Carofano: We went into this game knowing that we were going to allow all of those skills to help level you up. So you’re not as focused as you necessarily were on previous games, so it lets you play under your own control more. You can do more of whatever you want. So you can try out a skill—say, it’s One-Handed, and you want to try out combat for a while—and then you can also switch over to Magic, or do Alchemy, or any of the other crafting skills if you want. We balanced the whole game knowing you could do a mix of these things or you could specialize in something that’s more combat-based like Destruction Magic or One-Handed weapons.
Geek: How about the conversation system—were there any sweeping changes that you guys were looking to make there as well?
Carofano: Yeah, cosmetically the game isn’t as zoomed in and fixed-camera anymore. We tried to make it feel more natural where you can just go up to a person and start talking to them, and they will continue to animate. The world no longer pauses, so things are still happening while you’re in dialog, and we streamlined the interface of conversations a little bit. The main things are that the world no longer pauses and it’s a sleeker presentation—you don’t feel as taken out of the world as you did in Oblivion.
Geek: Could you tell us a little bit about the Radiant Story System?
Carofano: Yeah, so the Radiant Story System basically governs the whole game and what you’re going to do in the game. And it’s a tool for the designers to craft the game in ways they want or add random elements to it so they can track how you’ve been playing and decide if they should push you in a direction of something you haven’t done or have the gamer react to certain things so we can fill in different variables—you know, people, locations, items—based on how you’ve been playing.
So it’s basically a tool for the designers to tell stories. And they can be very specific with it or allow the game to add a little bit of randomness to it.
Geek: Were there any particular challenges in implementing or tracking it? Or was it all purely as asset for the designers?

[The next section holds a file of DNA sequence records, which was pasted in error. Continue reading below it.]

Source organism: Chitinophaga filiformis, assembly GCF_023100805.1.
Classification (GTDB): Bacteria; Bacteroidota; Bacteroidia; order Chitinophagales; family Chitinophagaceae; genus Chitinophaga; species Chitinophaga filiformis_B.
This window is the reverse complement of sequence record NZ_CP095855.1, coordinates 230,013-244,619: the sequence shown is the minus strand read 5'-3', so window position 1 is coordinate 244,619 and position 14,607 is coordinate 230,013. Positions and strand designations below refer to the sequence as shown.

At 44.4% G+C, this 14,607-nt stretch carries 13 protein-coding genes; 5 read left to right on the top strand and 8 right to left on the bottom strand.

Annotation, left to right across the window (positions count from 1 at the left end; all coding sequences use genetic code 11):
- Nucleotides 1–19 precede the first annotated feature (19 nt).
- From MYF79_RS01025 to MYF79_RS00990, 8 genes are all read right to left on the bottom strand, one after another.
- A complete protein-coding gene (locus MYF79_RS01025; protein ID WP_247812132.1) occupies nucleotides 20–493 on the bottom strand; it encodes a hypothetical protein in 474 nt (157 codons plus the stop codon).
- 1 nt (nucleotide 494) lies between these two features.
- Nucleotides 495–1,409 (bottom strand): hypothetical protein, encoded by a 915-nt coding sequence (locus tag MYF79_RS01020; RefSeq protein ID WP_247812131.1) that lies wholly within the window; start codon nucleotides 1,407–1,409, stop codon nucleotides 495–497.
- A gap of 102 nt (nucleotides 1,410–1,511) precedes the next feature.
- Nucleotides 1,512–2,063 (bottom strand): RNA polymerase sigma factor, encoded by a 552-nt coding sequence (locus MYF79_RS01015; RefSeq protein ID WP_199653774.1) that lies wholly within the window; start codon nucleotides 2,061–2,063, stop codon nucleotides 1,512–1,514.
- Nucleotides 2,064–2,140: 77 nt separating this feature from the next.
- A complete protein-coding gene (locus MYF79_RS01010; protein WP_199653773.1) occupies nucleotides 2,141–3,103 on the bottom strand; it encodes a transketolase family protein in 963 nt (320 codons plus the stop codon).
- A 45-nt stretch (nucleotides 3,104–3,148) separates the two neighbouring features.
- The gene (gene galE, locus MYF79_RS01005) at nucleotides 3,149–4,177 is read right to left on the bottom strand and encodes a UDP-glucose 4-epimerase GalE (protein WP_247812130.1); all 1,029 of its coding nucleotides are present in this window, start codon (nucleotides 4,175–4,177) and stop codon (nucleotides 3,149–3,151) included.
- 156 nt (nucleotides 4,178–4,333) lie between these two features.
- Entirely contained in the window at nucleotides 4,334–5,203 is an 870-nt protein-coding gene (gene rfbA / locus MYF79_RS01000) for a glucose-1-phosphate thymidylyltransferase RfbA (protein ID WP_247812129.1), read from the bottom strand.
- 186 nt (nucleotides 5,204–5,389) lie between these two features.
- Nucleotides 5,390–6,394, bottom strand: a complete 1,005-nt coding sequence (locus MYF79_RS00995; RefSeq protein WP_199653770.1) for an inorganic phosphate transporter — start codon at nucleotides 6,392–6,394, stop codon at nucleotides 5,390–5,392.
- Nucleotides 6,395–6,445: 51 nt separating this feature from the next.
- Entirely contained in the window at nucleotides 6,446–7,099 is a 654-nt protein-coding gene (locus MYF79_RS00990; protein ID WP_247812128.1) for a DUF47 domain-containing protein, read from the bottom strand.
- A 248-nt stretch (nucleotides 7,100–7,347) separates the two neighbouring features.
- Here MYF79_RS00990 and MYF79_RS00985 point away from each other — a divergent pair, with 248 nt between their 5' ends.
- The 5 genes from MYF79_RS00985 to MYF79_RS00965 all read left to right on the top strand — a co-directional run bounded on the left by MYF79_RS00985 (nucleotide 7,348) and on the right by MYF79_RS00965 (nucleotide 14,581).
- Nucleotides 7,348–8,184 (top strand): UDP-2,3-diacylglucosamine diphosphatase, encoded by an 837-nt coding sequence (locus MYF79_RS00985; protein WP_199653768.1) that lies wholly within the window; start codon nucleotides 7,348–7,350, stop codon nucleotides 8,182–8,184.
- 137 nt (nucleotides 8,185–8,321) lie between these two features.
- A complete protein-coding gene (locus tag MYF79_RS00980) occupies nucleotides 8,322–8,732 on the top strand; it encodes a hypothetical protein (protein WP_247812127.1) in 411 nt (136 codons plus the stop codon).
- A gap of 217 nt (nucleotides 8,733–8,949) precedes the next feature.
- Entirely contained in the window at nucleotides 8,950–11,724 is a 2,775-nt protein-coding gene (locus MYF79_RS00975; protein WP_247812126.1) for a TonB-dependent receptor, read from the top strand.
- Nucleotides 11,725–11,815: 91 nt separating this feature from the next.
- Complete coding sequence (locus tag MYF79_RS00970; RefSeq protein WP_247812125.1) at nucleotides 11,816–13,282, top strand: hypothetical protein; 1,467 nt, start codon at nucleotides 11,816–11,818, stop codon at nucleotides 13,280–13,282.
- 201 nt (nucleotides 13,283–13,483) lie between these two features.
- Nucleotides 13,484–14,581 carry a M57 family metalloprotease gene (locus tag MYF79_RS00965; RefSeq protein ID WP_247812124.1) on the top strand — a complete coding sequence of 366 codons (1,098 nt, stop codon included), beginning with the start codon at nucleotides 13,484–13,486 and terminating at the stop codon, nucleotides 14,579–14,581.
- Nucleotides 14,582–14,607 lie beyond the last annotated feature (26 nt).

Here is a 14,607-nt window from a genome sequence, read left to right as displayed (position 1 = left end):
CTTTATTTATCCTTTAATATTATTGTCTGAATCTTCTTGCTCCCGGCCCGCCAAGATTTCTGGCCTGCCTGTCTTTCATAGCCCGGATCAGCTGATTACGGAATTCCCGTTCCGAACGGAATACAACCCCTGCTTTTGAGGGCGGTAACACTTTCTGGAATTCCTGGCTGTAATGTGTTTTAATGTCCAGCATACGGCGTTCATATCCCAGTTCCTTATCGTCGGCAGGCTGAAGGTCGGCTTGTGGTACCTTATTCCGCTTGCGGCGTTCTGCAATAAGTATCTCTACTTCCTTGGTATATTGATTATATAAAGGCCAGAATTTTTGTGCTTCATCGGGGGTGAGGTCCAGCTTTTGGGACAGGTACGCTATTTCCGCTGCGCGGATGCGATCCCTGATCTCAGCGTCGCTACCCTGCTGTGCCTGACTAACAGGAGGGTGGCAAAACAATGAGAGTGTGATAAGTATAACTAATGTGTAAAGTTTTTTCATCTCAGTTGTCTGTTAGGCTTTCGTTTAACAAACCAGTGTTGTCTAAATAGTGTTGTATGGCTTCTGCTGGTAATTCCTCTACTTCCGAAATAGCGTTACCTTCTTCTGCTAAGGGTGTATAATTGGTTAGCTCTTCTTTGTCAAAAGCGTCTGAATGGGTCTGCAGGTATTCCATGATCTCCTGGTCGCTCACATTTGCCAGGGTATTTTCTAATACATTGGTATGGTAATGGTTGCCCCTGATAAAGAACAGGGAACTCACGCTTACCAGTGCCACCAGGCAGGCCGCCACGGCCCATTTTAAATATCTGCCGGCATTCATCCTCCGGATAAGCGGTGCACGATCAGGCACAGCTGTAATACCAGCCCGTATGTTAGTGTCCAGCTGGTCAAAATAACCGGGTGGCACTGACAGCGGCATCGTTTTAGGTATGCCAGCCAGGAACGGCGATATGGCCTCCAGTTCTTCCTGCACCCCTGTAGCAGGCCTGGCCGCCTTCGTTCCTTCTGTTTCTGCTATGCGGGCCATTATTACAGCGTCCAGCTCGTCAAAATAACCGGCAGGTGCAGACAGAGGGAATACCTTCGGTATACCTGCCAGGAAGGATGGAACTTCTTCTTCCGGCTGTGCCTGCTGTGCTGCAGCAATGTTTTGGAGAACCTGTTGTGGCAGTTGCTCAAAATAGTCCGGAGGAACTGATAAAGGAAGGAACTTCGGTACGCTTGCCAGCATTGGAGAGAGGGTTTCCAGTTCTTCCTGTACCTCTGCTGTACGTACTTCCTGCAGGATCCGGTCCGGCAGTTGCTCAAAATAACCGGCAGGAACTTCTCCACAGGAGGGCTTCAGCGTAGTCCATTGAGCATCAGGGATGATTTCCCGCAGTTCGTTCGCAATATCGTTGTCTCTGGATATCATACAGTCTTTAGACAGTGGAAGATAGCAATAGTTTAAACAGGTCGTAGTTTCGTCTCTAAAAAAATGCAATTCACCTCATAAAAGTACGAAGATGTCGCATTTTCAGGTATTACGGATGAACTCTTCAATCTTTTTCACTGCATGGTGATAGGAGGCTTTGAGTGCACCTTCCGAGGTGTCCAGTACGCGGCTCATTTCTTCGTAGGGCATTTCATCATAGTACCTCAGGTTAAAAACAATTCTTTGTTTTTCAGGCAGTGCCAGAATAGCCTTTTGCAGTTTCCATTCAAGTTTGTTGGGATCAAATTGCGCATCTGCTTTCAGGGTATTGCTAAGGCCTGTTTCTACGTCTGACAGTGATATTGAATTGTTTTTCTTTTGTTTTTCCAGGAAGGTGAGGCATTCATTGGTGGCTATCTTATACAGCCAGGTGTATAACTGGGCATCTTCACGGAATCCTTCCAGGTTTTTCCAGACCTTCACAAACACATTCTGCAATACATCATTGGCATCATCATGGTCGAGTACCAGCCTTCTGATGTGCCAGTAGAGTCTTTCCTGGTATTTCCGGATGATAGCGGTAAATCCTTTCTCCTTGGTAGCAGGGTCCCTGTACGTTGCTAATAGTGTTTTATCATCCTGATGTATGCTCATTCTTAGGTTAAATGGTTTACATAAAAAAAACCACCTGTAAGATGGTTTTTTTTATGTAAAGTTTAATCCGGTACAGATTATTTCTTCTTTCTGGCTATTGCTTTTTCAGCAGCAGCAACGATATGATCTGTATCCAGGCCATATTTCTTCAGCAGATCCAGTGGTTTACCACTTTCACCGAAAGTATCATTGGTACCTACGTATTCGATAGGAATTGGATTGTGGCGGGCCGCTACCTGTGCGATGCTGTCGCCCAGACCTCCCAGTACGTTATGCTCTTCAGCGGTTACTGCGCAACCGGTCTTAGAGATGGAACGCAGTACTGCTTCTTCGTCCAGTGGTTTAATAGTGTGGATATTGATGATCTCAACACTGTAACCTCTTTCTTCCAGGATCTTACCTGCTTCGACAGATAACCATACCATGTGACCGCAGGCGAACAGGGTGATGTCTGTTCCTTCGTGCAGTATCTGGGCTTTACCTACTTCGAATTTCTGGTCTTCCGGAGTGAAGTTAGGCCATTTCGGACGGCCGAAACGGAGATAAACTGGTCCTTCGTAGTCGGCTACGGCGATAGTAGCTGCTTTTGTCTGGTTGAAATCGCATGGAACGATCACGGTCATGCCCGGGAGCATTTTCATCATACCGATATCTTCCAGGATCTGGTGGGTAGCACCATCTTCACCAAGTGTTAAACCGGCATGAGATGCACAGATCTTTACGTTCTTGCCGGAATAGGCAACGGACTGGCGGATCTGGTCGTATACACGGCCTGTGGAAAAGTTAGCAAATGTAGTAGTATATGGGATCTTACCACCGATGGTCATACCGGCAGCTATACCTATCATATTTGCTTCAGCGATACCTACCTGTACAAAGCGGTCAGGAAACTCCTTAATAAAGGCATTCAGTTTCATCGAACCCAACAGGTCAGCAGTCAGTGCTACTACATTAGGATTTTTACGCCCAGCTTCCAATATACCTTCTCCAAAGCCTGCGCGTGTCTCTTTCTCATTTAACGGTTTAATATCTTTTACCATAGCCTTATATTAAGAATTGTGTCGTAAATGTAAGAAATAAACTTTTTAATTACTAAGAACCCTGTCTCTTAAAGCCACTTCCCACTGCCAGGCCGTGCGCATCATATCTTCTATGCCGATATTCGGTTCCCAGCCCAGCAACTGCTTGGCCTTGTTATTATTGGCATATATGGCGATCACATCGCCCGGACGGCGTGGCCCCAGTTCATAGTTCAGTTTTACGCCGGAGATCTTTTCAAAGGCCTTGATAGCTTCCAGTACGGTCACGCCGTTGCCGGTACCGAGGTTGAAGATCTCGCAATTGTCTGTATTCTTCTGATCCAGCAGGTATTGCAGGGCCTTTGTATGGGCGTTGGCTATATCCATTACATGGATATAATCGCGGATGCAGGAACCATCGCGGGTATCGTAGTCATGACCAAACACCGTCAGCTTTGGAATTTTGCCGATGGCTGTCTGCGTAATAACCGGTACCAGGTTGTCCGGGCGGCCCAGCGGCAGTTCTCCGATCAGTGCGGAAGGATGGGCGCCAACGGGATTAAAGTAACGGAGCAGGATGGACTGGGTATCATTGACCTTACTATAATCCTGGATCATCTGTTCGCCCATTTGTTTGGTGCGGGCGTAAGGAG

Carofano: We looked at what we did in the new Fallout [where] we had this huge script to manage, all these little world interactions you found, whether it was like a guy fighting off some monsters in the Wasteland, and we realized that this is a very good system. Let’s get it more integrated into the game. So that’s where it got its start. And that helps fills out all these events that you can find in the world, and we found early on that we used it a bit too much, and you could notice that it was just filling in the blanks of these random events that might happen, so we sort of backed off on that. And it let the designers have a lot more control and tell stories how they were used to telling stories, and then use it here and there when they need to.
But it’s basically integrated into the entire game and all of the storytelling elements of it.
Geek: So it sounds like this was a way of trying to find some balance for randomness and a strict narrative path for the player.
Carofano: It’s more like we want the world to be real, and full of events, and these things strewn about the world help make that happen. And some of it is very much up to our control—hey, do we want this location to have this event, or do we want it to have a chance of it happening here? So, we sort of tailored it to how you’ve been playing and what we want to put into the game.